AP featured image
Seattle police block a street with their bikes in the Capitol Hill Organized Protest zone early Wednesday, July 1, 2020. Police in Seattle have torn down demonstrators’ tents in the city’s occupied protest zone after the mayor ordered it cleared. (AP Photo/Aron Ranen)

 

Here are some still pictures of preparations underway today in and around the Seattle PD Western Precinct. It is a one-mile walk from the Western Precinct Building to the Federal Courthouse in Seattle.

If you look closely at the picture on the bottom right corner, you can see that the workers are assembling pre-fabricated cement blocks that will create a six-foot high concrete wall — much more effective at keeping the rioters out than the steel fences used to ring the federal courthouse in Portland.  If rioters manage to successfully scale the walls — well, getting back going the other direction against the “wishes” of law enforcement on the inside might prove to be problematic.

Where you can see an insignia on the vehicles is shows “SDOT”, which is the Seattle Department of Transportation.  So those are city workers erecting the barriers.

In a predictable response to the dispatch of federal troops — and based on her oh-so-effective history of dealing with past rioting in her City — Seattle Mayor Jenny Durkan asked that additional federal agents not be sent to Seattle.

Seattle Mayor Jenny Durkan said she also received conflicting information this week from the Department of Homeland Security (DHS), but confirmed federal agents were in the area as of Thursday night.

“I made clear to Acting Secretary Wolf that deployments in Seattle — like we have seen in Portland — would undermine public safety and break community trust,” Mayor Durkan tweeted. “DHS now says they have a limited number of agents in the area on standby to protect federal buildings.”

Durkan also made reference to the Order entered by Judge Simon yesterday afternoon with regard to the actions of federal law enforcement agents in Portland.

“Should federal forces intervene like they have in Portland, we are prepared to pursue every legal recourse,” Mayor Durkan tweeted Thursday. “A federal judge in Portland has entered an order limiting the actions of federal forces there. We are prepared to seek the same relief if necessary.”

What seems clear from that comment is that Mayor Jenny didn’t actually read Judge Simon’s Order.  I covered this some in my story last night which you can find here, but I want to post here some of the specific terms of his order just so there is no confusion as to what he said federal agents could or could not do in response to provocations from the rioters in Portland:

The Federal Defendants, their agents and employees, and all persons acting under their direction are enjoined from arresting, threatening to arrest, or using physical force directed against any person whom they know or reasonably should know is a Journalist or Legal Observer (as explained below), unless the Federal Defendants have probable cause to believe that such individual has committed a crime…..

The Federal Defendants are not precluded by the Order from issuing otherwise lawful crowd-dispersal orders for a variety of lawful reasons. The Federal Defendants shall not be liable for violating this injunction if a Journalist or Legal Observer is incidentally exposed to crowd-control devices after remaining in the area where such devices were deployed after the issuance of an otherwise lawful dispersal order.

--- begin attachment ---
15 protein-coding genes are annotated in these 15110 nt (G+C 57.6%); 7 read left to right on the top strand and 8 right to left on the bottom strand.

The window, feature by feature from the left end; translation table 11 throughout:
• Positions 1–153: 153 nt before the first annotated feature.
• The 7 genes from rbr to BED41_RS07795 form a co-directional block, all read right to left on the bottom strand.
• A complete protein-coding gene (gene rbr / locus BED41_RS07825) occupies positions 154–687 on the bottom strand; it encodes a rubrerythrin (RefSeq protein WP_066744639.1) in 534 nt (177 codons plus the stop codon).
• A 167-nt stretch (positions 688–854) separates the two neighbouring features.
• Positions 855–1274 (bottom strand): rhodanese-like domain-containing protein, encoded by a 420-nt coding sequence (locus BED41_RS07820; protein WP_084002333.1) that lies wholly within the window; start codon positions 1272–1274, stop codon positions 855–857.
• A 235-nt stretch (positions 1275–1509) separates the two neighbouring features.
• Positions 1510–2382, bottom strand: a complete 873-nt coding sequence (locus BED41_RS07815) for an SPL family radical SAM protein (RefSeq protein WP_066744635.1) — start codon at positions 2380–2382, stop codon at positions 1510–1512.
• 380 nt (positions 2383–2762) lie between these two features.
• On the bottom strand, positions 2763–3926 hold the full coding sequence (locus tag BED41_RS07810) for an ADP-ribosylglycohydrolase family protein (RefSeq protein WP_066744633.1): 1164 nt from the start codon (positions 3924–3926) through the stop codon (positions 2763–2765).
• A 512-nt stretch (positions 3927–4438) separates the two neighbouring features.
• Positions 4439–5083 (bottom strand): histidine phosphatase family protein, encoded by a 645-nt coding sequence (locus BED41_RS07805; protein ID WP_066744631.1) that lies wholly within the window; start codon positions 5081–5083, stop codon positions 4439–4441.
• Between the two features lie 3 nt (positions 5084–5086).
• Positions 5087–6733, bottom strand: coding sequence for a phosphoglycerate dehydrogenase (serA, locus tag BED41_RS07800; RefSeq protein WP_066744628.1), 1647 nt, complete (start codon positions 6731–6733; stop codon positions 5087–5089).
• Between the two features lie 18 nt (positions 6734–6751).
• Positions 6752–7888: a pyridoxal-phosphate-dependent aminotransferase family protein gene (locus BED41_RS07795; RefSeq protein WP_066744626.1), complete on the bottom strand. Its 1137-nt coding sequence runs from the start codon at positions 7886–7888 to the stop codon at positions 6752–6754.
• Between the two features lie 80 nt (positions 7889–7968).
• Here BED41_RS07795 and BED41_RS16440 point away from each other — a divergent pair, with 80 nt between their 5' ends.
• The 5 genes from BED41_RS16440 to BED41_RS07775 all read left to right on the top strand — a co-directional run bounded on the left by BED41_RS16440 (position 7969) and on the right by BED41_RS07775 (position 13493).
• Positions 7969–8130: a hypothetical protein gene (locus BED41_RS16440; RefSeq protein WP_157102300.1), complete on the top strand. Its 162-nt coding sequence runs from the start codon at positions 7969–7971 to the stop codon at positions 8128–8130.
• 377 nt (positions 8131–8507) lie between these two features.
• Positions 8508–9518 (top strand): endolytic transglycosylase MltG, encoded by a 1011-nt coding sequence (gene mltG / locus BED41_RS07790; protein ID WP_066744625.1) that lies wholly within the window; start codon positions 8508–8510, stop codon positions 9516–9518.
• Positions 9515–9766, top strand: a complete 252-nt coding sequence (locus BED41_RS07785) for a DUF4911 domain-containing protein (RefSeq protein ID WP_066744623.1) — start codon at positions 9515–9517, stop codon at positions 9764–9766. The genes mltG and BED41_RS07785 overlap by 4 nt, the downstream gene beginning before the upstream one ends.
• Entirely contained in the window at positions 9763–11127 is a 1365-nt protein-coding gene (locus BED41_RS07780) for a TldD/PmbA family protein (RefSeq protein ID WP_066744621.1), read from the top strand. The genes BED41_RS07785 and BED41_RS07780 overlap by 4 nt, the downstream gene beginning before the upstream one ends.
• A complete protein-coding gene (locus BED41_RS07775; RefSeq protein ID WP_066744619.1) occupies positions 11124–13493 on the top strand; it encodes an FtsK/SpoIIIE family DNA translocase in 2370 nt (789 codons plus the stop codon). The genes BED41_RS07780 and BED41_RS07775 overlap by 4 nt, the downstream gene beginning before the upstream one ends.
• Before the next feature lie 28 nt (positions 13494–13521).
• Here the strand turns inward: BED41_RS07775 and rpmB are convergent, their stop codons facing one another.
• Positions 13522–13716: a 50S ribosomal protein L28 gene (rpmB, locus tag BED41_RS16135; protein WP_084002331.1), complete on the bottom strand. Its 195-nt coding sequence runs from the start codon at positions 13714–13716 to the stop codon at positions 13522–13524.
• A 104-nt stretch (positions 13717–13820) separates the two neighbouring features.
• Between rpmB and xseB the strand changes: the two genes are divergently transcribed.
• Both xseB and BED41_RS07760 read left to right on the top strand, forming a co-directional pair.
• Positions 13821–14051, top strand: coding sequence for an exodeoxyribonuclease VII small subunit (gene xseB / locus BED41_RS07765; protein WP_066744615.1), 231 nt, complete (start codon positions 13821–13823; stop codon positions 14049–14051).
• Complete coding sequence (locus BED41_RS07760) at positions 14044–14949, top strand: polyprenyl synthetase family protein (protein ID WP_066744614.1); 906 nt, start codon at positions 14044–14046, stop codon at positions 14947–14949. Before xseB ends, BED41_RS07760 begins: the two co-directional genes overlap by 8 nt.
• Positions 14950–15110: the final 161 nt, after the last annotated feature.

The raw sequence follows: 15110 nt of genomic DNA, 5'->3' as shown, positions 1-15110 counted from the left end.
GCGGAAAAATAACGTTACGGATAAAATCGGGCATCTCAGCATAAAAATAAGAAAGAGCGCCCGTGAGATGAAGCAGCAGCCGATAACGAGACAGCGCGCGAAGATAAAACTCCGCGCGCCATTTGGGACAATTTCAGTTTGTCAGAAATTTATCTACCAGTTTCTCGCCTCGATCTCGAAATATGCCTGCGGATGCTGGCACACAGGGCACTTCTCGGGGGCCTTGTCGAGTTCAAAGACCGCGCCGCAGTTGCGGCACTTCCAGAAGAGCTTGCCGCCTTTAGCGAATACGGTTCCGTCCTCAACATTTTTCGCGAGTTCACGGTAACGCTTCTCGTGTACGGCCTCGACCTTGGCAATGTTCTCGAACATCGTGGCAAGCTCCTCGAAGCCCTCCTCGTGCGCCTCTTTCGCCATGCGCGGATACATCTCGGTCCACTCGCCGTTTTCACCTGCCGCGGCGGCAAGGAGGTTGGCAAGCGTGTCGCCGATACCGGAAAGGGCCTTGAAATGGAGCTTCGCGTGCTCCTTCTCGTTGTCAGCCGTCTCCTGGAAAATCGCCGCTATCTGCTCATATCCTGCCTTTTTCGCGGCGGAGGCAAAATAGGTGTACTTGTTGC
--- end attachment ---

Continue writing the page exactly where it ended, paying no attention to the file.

So, to the extent Judge Simon “limited” the actions of the federal agents by directing them to not purposely use physical force targeted at the press and legal observers, you are correct.  But that won’t prevent the feds from aggressively responding to destructive behavior targeted at federal facilities or federal agents.

Mayor Jenny could likely avoid much of what has gone on in Portland if — unlike her counterpart Mayor Wheeler — she directs the Seattle PD to engage in effective crowd control measures rather than send them home at 8:00 pm and surrender the streets to the anarchists.

The demonstrations set for this weekend have been publicly known for several days, so none of this is a surprise.  It will be interesting whether Antifa/BLM makes an effort to “shift the narrative” away from the nightly violence in Portland in order to regain some credibility as mere “protesters” and not violent agitators by their conduct in Seattle.

But we know the MO of Antifa/BLM is to insert themselves into the population of “peaceful” protesters and then commit acts of aggression to agitate the police, and thereafter the protesters after the police respond.

While there may be on the surface some expressed intention to see this weekend’s protests remain “peaceful”, the history of Seattle’s Antifa/BLM groups suggest that is wishful thinking.  These groups crave attention.  Some went to Portland once confrontations with the federal agents began.  Now they’ve gone back to their home turf in Seattle, and I expect they are going to want to steal some of the spotlight back from Portland beginning tonight.

Seattle PD Chief Carmen Best was not a “full-throated” supporter of what Mayor Jenny allowed to happen several weeks ago with the takeover by protesters of the Department’s Eastern Precinct and creation of CHAZ.  It will be interesting to see how she responds tonight and this weekend if similar violence comes from the planned demonstrations, and what she does if violence is directed at the federal property in Seattle.

But, in a change of circumstances from last month when the protests led to the creation of “CHAZ”, a few weeks ago the Seattle City Council passed an ordinance prohibiting the Seattle Police from using “flash-bang” devices or pepper spray to disperse crowds of protesters.   The vote was unanimous.

Seattle residents will find out this weekend that they get the leadership they vote for.